My favorite scene in the old Steve Martin movie, The Jerk, is right at the very end when Martin’s character, Navin Johnson, is having everything taken away. All his money, his house, his cars, his business, his possessions — he’s losing everything as the result of a class-action lawsuit against his invention. (The Opti-Grab, remember?)
Navin finally loses it in an argument with his wife (“I just heard a song that reminded me of the way we were.” “What was it?” “The Way We Were.”) and he walks out of the house declaring, “I don’t need anything! I don’t need any of this! I don’t need the money! I don’t need the house! I don’t need anything!”
And he picks up an ashtray from the corner of his desk. And then he picks up a paddle ball game from the floor. And he screams, “I don’t need anything” and picks up a remote control. “I don’t need anything!”
And he picks up a box of matches. And a lamp. “This is it! These five things. This is all I need! I don’t need anything!”
And he picks up a chair as he walks out the door and into the yard.
Navin walks down the road carrying these possessions, carrying these material things, burdened by the physical things he just can’t let go of.
I admit, this is high-brow stuff. The stinging social criticism of The Jerk goes over most peoples’ heads. But I’m convicted by the image of this man clinging to these worthless possessions with no regard for the bigger picture of what’s really happening.
We believe that everything we have comes from God and is to be used for God’s purposes and to God’s glory. We know that God promises to make us rich in every way. He promises to give us everything we need. We teach it. We sing it. “I Surrender All.” Everything I have belongs to God! I give everything to him!
Except this money I need for our vacation. And except this money I need to buy the 96-inch HDTV. The vacation and the big screen. That’s all I need. Everything else belongs to God. I give everything else to God.
Except the money I need to upgrade the family’s cell phones. And we want to re-do our kitchen. And we’re going to invest in our retirement. And buy a new car. And save for a rainy day.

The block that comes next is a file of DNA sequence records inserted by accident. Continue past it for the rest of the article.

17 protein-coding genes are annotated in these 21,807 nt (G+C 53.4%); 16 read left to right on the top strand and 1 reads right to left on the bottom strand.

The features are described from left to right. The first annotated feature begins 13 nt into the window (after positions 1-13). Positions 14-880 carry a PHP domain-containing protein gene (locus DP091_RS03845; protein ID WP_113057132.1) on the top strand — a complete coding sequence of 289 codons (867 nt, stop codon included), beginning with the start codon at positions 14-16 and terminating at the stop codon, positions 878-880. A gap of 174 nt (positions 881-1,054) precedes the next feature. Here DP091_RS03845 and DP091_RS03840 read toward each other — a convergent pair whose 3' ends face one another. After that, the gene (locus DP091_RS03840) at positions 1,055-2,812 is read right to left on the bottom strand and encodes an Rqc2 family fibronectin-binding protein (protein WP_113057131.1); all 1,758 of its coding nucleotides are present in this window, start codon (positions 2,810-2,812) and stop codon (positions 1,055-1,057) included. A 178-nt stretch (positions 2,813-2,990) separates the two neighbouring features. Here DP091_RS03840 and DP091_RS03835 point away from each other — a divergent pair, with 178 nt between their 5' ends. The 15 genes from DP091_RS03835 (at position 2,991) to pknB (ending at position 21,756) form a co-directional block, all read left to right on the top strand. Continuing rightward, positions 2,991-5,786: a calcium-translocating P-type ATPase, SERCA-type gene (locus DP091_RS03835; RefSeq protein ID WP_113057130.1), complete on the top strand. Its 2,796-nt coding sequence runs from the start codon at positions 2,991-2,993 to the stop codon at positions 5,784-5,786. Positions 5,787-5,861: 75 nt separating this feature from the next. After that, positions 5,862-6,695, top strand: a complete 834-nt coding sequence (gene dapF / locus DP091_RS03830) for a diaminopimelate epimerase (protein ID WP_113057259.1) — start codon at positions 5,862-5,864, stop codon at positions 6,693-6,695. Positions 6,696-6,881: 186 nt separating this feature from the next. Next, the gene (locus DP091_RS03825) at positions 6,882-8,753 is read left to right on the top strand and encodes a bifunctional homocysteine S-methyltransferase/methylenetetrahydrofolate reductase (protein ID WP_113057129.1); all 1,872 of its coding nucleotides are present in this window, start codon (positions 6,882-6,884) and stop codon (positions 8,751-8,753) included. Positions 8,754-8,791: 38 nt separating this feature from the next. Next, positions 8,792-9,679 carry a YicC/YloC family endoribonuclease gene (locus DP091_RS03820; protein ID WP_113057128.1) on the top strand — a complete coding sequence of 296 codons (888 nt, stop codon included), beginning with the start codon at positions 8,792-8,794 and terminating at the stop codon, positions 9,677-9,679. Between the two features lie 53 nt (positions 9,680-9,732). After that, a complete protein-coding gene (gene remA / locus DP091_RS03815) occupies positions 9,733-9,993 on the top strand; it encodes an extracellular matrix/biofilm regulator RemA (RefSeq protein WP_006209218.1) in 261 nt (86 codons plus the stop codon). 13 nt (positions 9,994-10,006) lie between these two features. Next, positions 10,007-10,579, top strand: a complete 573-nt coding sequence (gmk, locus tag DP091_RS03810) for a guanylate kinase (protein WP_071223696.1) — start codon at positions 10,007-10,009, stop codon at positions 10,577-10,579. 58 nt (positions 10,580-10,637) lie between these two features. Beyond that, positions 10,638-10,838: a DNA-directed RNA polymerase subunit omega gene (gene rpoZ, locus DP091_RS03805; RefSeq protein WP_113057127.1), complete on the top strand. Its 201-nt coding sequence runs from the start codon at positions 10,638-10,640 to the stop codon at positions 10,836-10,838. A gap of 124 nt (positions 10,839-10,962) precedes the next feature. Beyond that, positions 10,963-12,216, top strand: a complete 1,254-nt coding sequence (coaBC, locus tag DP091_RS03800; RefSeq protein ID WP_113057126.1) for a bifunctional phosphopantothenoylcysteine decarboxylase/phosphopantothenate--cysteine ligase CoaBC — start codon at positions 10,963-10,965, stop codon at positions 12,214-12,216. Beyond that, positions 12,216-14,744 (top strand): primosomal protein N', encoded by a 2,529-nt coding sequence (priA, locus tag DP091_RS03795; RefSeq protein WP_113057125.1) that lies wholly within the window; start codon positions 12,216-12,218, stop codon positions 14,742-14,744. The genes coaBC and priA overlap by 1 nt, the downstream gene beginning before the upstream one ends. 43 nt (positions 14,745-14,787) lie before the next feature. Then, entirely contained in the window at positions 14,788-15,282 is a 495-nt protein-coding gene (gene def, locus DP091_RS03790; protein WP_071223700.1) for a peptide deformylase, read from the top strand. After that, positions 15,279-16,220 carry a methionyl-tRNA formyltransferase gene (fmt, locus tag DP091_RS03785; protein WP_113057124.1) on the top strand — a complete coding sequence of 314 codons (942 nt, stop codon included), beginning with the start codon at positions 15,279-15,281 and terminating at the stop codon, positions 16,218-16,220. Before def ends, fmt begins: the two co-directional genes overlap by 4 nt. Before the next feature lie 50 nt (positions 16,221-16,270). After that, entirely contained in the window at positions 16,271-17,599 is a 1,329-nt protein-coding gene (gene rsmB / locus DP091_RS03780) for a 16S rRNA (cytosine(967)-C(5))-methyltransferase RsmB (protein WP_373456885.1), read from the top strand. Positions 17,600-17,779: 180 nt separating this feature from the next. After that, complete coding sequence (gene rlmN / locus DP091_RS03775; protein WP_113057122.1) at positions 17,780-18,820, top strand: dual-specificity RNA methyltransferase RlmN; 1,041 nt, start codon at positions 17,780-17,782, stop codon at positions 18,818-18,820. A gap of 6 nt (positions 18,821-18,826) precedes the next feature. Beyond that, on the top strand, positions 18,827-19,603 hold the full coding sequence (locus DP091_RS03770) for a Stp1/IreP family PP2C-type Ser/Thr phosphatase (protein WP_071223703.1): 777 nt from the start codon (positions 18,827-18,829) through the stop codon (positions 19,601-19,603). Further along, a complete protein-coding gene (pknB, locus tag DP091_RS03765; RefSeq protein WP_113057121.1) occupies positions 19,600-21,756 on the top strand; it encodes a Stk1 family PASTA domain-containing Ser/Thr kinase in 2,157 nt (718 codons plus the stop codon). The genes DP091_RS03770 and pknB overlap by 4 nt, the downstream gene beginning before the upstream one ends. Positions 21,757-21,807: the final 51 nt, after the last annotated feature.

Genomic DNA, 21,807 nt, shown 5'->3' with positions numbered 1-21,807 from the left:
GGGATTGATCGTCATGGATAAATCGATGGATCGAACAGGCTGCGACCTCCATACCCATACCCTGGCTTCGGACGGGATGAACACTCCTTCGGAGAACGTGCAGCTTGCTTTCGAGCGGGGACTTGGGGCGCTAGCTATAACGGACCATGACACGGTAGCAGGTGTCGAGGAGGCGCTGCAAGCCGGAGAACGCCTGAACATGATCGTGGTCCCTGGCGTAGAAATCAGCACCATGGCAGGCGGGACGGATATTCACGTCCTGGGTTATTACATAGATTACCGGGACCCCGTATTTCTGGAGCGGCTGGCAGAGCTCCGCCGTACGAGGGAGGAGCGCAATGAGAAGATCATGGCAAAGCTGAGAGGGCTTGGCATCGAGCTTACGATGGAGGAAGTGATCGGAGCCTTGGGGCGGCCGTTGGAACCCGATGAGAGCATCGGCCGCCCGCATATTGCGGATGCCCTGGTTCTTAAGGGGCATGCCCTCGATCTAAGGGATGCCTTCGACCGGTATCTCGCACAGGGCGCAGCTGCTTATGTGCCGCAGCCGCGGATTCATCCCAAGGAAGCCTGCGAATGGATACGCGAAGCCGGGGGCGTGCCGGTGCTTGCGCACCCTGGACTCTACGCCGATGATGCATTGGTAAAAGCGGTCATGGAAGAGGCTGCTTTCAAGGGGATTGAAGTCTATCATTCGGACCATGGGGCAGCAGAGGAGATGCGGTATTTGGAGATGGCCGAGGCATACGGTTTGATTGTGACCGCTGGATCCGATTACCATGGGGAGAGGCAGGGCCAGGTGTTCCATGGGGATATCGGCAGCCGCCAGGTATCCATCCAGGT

Next thing you know, you’re walking down Main Street in your bathrobe, like Navin Johnson, hanging on with a white-knuckle death-grip to material things, temporary things, which Scripture says reveals a lack of faith in our God who promises to provide for your every need.
It’s a radical thing to declare that God — not me! — is responsible for everything we are and everything we have. It’s huge. It’s an insight that’s so simple, yet, it’s absolutely life-changing. God gives us everything and promises to give us everything. So it’s not that we care less about our material goods, it’s that we care much more about God’s purpose in giving us these material goods. Ironically, his purpose is that we, in turn, give these things away to others. That kind of mindset and living and giving demonstrates our continuing confidence in our God’s faithful promises to his people.
Nineteen days until the Cowboys season begins in Tampa Bay. And we’re counting down the days with a look at the second-best players in Cowboys history according to jersey number. And #19 is a punter. John Jett. He kicked for Dallas for four years, from 1993-96. He averaged 42 yards a punt. He never had one blocked in 253 kicks. And he won two Super Bowls.
The other #19s in Cowboys history have much more interesting stories. They’re more fun to talk about. Lance Rentzel. Clint Longley. Keyshawn Johnson. And while they’re more talented than Jett, even at their positions, they each played a role in ripping apart the Cowboys’ lockerroom. And none of them won any championships.
Jett’s the guy. Deal with it.